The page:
NRA: New Jersey gun buyback was ‘foolish’

A total of 4,775 guns were collected at New Jersey's most recent gun buybacks. (Photo: Facebook)

A total of 4,775 guns were collected at New Jersey’s most recent gun buybacks. (Photo: Facebook)

Top law enforcement officials have called New Jersey’s recent trio of gun buybacks a huge success, but the National Rifle Association’s news outlet, America’s 1st Freedom, has taken a far more critical stance on the events.

In an opinion piece published Monday, America’s 1st Freedom editor Mark Chestnut called the gun buybacks foolish, arguing they only accomplished taking guns away from law-abiding citizens in need of cash and will do next to nothing to slow violent crime in the Garden State.

While New Jersey Attorney General Christopher Porrino touted the netting of a total 4,775 firearms as the most successful gun buyback in the state’s history, Chestnut says most of the guns turned in were never used to commit crimes in the first place, as some were collectibles and many most likely only used for hunting or sports shooting.

Porrino and acting U.S. Attorney William Fitzpatrick made a point to highlight the 129 “assault weapons” that were handed over, saying those alone made the events worth the cost. The “assault weapons” received the highest payout of $200, while rifles and shotguns went for $100 and handguns for $120.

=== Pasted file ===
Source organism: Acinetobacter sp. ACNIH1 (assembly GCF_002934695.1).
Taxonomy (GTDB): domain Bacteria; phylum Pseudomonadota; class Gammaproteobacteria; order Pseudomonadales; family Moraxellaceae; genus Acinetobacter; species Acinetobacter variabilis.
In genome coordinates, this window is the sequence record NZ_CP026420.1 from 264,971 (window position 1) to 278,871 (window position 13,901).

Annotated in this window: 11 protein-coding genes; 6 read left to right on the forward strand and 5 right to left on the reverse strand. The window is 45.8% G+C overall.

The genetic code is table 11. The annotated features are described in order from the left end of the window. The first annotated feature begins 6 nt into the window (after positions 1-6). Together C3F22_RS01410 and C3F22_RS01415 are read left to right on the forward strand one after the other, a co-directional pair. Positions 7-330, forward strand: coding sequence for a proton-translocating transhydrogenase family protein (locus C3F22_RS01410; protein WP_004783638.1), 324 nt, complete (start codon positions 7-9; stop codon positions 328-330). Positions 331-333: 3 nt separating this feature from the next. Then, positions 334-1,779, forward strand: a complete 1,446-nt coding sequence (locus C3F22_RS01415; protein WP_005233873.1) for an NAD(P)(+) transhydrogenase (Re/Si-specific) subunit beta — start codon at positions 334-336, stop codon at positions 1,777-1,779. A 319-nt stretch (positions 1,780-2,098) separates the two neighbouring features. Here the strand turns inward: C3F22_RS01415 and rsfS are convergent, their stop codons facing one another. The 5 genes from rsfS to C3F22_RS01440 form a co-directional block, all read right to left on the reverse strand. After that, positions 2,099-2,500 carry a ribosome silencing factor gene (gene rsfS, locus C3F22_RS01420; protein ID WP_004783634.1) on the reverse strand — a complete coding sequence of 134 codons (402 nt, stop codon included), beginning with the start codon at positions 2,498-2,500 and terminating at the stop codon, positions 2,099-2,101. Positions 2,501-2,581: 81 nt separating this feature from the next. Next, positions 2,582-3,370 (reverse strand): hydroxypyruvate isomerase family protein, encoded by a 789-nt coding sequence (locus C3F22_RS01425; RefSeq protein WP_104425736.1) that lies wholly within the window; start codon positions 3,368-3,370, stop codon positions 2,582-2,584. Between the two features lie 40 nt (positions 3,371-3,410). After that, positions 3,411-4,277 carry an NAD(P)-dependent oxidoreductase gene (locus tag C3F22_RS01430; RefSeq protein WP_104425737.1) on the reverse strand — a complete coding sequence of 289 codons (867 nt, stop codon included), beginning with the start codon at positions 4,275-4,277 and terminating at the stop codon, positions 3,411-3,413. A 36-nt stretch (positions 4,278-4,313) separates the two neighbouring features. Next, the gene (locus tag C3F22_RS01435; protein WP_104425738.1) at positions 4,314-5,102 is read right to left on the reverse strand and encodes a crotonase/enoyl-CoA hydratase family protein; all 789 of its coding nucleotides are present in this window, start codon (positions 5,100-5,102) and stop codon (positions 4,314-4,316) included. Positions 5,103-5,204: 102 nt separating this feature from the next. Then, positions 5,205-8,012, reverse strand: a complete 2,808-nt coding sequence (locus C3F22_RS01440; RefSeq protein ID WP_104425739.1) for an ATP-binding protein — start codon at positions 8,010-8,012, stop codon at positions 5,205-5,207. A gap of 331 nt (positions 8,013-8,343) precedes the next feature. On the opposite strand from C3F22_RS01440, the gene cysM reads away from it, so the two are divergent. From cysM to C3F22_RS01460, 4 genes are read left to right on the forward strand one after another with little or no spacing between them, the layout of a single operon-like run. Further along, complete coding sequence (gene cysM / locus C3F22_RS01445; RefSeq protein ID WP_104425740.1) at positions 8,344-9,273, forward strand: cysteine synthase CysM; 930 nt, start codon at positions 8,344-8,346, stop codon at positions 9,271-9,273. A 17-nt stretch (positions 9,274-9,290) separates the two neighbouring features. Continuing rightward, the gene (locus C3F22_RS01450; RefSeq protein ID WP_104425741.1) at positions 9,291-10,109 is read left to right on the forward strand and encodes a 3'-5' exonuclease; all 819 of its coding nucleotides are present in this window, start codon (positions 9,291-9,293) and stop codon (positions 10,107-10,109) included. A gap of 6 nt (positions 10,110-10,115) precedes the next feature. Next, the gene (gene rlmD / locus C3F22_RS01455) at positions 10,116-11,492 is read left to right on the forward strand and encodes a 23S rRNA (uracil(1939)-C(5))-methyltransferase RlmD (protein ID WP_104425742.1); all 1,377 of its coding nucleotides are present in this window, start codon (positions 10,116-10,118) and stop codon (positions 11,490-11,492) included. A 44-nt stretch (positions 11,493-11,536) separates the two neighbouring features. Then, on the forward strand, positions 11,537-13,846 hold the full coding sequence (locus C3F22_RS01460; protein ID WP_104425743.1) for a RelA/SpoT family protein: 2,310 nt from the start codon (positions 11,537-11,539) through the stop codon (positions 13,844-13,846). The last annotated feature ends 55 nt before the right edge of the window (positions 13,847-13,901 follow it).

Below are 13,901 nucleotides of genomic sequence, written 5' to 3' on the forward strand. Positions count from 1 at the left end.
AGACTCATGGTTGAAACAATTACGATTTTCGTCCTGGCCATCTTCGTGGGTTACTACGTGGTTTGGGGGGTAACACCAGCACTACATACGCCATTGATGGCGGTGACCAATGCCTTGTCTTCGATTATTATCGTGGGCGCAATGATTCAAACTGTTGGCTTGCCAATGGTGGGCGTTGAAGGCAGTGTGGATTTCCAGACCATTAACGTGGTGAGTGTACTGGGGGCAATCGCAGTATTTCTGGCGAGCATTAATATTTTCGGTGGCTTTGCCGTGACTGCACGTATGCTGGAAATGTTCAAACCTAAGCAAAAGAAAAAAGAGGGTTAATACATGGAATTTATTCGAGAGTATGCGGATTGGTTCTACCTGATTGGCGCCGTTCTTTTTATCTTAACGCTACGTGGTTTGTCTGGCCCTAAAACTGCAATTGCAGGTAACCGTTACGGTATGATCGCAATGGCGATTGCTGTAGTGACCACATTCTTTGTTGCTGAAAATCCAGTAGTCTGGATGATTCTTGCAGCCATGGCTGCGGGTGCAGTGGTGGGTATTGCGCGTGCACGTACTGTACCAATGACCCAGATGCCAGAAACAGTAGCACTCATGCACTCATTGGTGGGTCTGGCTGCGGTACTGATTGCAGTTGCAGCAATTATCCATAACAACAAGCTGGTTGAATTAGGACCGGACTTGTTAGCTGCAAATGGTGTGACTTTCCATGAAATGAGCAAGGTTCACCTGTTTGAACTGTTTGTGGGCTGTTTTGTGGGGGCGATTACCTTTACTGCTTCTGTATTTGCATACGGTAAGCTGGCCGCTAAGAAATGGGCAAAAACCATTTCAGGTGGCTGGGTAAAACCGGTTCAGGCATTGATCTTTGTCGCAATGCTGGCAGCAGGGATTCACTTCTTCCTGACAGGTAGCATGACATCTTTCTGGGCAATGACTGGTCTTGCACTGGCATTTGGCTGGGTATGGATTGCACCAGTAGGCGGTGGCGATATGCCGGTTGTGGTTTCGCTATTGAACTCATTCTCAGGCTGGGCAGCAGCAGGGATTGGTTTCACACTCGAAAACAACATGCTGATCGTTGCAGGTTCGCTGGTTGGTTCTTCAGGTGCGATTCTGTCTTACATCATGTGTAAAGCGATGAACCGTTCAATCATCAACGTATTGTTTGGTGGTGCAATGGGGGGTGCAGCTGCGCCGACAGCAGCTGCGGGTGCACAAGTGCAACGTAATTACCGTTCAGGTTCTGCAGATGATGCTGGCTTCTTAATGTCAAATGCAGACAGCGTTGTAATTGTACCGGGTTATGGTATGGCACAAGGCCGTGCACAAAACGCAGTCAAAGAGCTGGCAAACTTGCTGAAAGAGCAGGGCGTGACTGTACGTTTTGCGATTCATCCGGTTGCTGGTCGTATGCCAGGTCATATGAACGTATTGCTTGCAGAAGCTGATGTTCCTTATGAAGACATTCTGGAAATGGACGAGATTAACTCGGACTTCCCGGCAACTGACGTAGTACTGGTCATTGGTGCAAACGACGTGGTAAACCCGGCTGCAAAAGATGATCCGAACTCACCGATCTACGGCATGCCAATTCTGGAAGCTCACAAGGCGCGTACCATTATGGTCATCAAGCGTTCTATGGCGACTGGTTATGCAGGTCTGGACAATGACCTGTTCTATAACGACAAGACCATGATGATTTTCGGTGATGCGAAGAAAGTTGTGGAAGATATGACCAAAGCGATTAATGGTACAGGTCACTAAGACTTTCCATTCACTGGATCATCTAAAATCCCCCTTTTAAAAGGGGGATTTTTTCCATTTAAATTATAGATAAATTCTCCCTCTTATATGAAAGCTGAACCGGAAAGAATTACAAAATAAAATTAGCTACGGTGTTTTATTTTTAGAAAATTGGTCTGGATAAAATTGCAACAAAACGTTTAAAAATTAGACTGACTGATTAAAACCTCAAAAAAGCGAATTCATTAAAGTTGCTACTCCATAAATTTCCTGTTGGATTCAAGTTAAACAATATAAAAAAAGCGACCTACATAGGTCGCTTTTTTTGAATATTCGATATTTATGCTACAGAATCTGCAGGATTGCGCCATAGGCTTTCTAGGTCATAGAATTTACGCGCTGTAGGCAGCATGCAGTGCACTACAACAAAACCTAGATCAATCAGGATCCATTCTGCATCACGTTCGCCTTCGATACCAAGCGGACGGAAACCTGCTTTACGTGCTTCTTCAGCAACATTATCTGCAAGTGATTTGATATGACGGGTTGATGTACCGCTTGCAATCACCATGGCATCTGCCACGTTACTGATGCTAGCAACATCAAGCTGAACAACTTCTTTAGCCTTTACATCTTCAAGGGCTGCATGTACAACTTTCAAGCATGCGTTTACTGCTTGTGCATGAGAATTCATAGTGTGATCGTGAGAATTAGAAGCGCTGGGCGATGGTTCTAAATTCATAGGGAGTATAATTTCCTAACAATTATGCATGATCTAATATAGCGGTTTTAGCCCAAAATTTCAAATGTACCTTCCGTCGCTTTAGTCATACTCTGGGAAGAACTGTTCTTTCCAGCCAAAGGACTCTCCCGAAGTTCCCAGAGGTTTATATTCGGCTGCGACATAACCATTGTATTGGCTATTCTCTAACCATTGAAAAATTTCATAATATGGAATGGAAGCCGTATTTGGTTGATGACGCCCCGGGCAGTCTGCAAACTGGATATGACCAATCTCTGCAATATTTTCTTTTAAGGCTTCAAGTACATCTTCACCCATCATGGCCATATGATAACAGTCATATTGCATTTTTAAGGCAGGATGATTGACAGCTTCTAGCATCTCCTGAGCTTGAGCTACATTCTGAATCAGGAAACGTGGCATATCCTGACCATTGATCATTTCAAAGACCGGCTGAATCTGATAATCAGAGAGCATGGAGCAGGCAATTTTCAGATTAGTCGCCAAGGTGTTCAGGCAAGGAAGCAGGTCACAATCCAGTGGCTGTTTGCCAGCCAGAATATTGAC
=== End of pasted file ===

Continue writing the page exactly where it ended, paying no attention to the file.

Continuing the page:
“If we collected just the assault weapons, this undertaking would have been worthwhile,” Porrino said at a press conference. “Many of those weapons are designed to pierce body armor, and getting just one off the street has tremendous value, not to mention getting 129 off the street in two days.”

“Those are weapons of war,” Fitzpatrick added. “Those are weapons that were designed to kill as many people as possible as quickly as possible. Those weapons are no longer on the streets of New Jersey.”

Chestnut is particularly critical of this point. He argues that likely only a few of those guns described as assault weapons were fully-automatic firearms, as those are tightly regulated and generally go for thousands of dollars. He also speculates that most of the assault weapons were, therefore, most likely semi-automatic AR-15 rifles, which could be used for sports shooting, hunting and self-defense — not just as “weapons of war.”

Chestnut points to studies conducted by the Johns Hopkins Center for Gun Policy and Research that have shown gun buybacks do little to slow gun violence and condemns Porrino and Fitzpatrick for characterizing the buybacks as life-saving events. In reality, Chestnut argues, the fact that buyback promoters seemingly celebrated the destruction and melting down of all the guns reveals their belief that “all guns are bad.”

For his part, Porrino has said the gun buyback was intended to be just one of a two-pronged approach to try and slow gun violence in the state, as prosecutors will now have more tools at their disposal when dealing with offenders who use guns to commit violent crimes. Most notably, due to New Jersey’s new bail reform rules, prosecutors can now seek “no bail” for said offenders.